“Omit Needless Words” — Thoughts on The Elements of Style

For no reason in particular, I was thinking about The Elements of Style the other day. I’m quite fond of my hardcover copy of The Illustrated Elements of Style.

The New York Times (“‘The Elements of Style’ Turns 50”) shares some of the history behind the archetypal book on writing style —

“William Strunk Jr. wrote and self-published the famous “Little Book” as a professor of English. White, his student at Cornell in 1919 and later an author and essayist, first revised the text four decades later after returning it to prominence with an essay in The New Yorker. … White revised the book again in 1972 and 1979. A fourth edition was published in 2000 with a foreword by White’s stepson, Roger Angell. Since 1959, the publisher says, 10 million copies have been sold.

Strunk began with 7 rules of usage (White would add 4) and 11 principles of composition. He followed them with examples of commonly misused words and expressions. In the end it remains a “little book.” (Rule 17. Omit needless words!)”

There’s something to be said about being well-versed in rules of composition and usage, even if ultimately the writer chooses to take creative departures from those proscribed rules. And after all, someone has to champion those rules, per comments from E.B. White:

“Unless someone is willing to entertain notions of superiority, the English language disintegrates, just as a home disintegrates unless someone in the family sets standards of good taste, good conduct and simple justice.”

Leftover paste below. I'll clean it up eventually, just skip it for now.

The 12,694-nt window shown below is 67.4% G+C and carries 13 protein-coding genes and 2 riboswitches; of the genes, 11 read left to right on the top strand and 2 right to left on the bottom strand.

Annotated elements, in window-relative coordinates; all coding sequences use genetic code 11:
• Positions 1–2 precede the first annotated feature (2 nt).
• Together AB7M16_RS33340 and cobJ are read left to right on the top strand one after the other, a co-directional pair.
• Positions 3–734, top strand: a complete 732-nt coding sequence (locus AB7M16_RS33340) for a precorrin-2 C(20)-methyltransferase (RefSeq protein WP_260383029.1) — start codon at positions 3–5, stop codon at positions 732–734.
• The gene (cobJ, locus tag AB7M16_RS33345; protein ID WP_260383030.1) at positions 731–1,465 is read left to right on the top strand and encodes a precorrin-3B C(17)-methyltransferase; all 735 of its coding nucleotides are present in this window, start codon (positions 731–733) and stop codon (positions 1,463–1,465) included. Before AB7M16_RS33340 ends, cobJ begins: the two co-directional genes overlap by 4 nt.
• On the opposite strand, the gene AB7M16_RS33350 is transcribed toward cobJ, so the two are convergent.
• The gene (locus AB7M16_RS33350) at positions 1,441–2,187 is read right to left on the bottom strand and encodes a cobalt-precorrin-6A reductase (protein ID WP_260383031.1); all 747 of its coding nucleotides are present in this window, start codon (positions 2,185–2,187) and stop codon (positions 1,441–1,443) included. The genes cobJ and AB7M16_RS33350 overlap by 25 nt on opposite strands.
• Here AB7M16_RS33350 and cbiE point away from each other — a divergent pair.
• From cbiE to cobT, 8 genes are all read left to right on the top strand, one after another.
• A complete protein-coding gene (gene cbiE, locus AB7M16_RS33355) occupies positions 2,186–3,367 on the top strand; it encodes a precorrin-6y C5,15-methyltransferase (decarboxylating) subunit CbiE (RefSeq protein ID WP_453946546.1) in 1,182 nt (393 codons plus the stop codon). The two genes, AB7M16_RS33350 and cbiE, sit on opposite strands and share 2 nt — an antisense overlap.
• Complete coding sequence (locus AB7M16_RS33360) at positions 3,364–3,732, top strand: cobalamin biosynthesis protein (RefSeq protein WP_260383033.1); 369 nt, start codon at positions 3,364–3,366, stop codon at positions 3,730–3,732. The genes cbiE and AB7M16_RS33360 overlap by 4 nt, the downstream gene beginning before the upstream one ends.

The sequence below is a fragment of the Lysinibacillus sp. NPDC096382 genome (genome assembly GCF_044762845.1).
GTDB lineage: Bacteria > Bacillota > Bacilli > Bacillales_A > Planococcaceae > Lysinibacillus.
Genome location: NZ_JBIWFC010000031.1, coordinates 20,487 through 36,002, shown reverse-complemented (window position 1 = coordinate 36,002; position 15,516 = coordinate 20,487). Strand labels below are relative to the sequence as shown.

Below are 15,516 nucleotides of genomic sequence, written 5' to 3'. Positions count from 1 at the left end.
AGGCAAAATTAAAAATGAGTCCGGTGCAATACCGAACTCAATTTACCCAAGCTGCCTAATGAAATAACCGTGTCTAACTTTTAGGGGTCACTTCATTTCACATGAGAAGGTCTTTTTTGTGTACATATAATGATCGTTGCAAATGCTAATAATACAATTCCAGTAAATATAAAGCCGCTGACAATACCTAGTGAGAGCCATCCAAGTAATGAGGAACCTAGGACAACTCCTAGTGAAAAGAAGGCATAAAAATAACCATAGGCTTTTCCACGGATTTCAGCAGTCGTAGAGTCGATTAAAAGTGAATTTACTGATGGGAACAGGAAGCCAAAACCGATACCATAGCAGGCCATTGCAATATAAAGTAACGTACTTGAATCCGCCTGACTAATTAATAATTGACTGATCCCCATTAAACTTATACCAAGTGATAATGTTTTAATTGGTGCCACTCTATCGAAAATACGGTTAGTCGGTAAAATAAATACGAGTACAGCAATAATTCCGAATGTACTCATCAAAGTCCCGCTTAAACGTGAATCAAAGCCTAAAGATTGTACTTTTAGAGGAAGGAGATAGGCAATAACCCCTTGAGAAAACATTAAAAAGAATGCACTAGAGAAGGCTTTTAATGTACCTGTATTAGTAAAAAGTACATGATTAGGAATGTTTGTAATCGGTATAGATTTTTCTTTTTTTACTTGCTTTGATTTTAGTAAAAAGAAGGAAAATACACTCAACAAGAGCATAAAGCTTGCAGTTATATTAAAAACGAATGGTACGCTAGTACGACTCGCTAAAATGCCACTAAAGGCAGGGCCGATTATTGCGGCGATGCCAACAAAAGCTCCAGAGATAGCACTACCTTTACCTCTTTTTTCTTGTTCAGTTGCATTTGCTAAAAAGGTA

And Maria Popova (Brainpickings.org: “A Brief History of The Elements of Style and What Makes It Great”) profiles a new book chronicling its history — Stylized: A Slightly Obsessive History of Strunk & White’s The Elements of Style. It sounds like some good reading for the EoS obsessives of the world:

“From how White, a former student of Strunk’s, resurrected the original text after Strunk’s death, to White’s thoughtful, stubborn, heartfelt, and often snarky correspondence with his editors and readers, including many never-before-published letters, to original interviews with some of today’s most beloved writers, including Adam Gopnik, Nicholas Baker, and Elmore Leonard, the slim but fascinating and wholehearted volume offers a rare peek inside the creative process behind one of the most iconic meta-meditations on the English language.”

Why does The Elements of Style still matter to writers? Here’s a thoughtful passage from Stylized to think about —

“As practical as it is for helping writers over common hurdles, The Elements of Style also embodies a worldview, a philosophy that, for some, is as appealing as anything either author ever managed to get down on paper. Elements of Style is a credo. And it is a book of promises — the promise that creative freedom is enabled, not hindered, by putting your faith in a few helpful rules; the promise that careful, clear thinking and writing can occasionally touch truth; the promise of depth in simplicity and beauty in plainness; and the promise that by turning away from artifice and ornamentation you will find your true voice.”

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And here’s The Elements of Style in rap video form. It’s … different. Good job with the mustaches, though.


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I run the ThinkLab at the University of Cambridge, and research digital habits, productivity, and wellbeing.

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